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Am J Gastroenterol. 2018 Sep;113(9):1339. doi: 10.1038/s41395-018-0119-3. Epub 2018 Jun 8.

The Impact of Albumin Use on Resolution of Hyponatremia in Hospitalized Patients With Cirrhosis.

Author information

1
Virginia Commonwealth university and McGuire VA Medical Center, Richmond, VA, uSA. university of Alberta, Edmonton, AB, Canada. Dallas VA Medical Center and Baylor University Medical Center, Dallas, TX, USA. University of Washington, Seattle, WA, USA. University of Denver, Colorado, CO, USA. University of Toronto, Toronto, ON, Canada. Mayo Clinic, Rochester, MN, USA. Yale University Medical Center, West Haven, CT, USA. University of Tennessee, Memphis, TN, USA. University of Rochester, Rochester, NY, USA. University of California, San Francisco, CA, USA. University of Arizona, Phoenix, AZ, USA. University of Texas, Houston, TX, USA. Mercy Medical Center, Baltimore, MD, USA. Mayo Clinic, Scottsdale, AZ, USA. Emory University Medical Center, Atlanta, GA, USA. University of Pennsylvania, Philadelphia, PA, USA.

Abstract

OBJECTIVES:

Hyponatremia is associated with poor outcomes in cirrhosis independent of MELD. While intravenous albumin has been used in small series, its role in hyponatremia is unclear. The aim of this study is to determine the effect of albumin therapy on hyponatremia.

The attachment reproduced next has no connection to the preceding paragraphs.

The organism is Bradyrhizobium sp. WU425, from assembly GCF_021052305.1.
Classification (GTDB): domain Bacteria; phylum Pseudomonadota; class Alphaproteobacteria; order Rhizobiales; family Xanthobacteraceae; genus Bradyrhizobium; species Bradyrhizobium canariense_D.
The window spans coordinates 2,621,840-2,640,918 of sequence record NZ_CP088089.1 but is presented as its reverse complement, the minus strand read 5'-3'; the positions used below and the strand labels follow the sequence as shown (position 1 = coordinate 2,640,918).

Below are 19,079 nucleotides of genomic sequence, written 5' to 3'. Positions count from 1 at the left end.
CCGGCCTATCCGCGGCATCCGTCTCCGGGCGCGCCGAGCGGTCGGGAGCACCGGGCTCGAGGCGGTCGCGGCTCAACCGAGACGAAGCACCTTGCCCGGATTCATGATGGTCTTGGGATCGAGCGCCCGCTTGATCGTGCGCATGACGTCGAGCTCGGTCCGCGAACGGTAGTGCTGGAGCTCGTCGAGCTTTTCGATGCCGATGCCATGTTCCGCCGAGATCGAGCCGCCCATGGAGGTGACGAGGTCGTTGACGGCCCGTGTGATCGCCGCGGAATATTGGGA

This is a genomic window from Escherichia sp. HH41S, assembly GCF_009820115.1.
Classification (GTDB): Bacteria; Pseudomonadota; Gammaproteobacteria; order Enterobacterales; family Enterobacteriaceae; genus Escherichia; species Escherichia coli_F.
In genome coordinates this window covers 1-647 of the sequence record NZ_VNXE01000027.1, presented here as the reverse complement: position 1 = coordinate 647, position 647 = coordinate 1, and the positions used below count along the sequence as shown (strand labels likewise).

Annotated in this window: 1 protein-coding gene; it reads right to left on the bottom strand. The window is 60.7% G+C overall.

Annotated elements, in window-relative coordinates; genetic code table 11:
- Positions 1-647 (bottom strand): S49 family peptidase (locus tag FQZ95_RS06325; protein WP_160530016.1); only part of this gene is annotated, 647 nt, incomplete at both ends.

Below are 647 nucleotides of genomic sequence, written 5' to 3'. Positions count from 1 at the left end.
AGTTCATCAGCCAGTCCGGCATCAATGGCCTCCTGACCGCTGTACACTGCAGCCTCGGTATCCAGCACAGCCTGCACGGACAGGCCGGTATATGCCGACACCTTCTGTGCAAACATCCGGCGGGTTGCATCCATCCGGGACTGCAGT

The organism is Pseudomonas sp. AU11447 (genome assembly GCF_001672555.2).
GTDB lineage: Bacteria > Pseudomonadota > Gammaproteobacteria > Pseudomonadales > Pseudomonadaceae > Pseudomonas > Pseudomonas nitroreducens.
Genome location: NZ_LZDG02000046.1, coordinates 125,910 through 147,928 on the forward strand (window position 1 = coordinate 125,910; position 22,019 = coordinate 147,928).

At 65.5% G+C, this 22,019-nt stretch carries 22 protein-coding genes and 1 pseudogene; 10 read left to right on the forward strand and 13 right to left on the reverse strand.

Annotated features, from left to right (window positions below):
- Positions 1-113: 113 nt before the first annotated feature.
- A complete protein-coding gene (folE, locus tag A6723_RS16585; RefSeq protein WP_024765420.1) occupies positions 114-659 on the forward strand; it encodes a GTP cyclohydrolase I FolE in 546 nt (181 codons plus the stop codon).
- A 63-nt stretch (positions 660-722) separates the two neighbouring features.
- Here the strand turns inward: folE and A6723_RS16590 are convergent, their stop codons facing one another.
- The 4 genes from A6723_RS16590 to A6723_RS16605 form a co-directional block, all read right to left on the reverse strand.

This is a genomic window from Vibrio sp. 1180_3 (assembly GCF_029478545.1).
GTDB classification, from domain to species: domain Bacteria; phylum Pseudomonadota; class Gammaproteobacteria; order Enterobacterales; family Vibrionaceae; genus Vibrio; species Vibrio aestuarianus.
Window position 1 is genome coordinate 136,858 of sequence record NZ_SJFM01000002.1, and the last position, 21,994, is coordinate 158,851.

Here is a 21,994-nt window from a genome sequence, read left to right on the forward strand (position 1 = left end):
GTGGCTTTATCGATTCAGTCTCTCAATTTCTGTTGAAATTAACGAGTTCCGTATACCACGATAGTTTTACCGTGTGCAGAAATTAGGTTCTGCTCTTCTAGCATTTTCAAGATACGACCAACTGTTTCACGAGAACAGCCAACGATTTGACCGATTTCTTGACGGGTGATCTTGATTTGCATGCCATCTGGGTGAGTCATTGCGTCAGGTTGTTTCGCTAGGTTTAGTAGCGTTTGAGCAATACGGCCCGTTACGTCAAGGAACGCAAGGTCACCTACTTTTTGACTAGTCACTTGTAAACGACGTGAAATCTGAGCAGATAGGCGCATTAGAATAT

METHODS:

Hospitalized cirrhotic patients included in the NACSELD (North American Consortium for End-Stage Liver Disease) cohort with hyponatremia (Na <130mmol/L) were divided into those receiving intravenous albumin or not. Determinants of hyponatremia resolution (Na ≥135 meq/L) and 30-day survival were analyzed using regression and ANCOVA models.

RESULTS:

Overall, 2435 patients, of whom 1126 had admission hyponatremia, were included. Of these, 777 received 225 (IQR 100,400) g of albumin, while 349 did not. Patients given albumin had a higher admission MELD score, and serum creatinine and lower admission Na and mean arterial pressure (MAP). However they experienced a higher maximum Na and hyponatremia resolution (69% vs 61%, p = 0.008) compared to those who did not. On regression, delta Na was independently associated with admission creatinine, MAP and albumin use. On ANCOVA with logistic regression, there was a significant difference in hyponatremia resolution between those who did or did not receive albumin, even after adjustment for admission Na and GFR (85.41% vs 44.78%, p = 0.0057, OR: 1.50 95% CI: 1.13-2.00). Independent predictors of 30-day survival were hyponatremia resolution, age, ACLF, and admission GFR.

CONCLUSION:

Hospitalized patients with cirrhosis and hyponatremia who received intravenous albumin had a higher rate of hyponatremia resolution independent of renal function and baseline sodium levels, which was in turn associated with a better 30-day survival.

PMID:
29880972
DOI:
10.1038/s41395-018-0119-3

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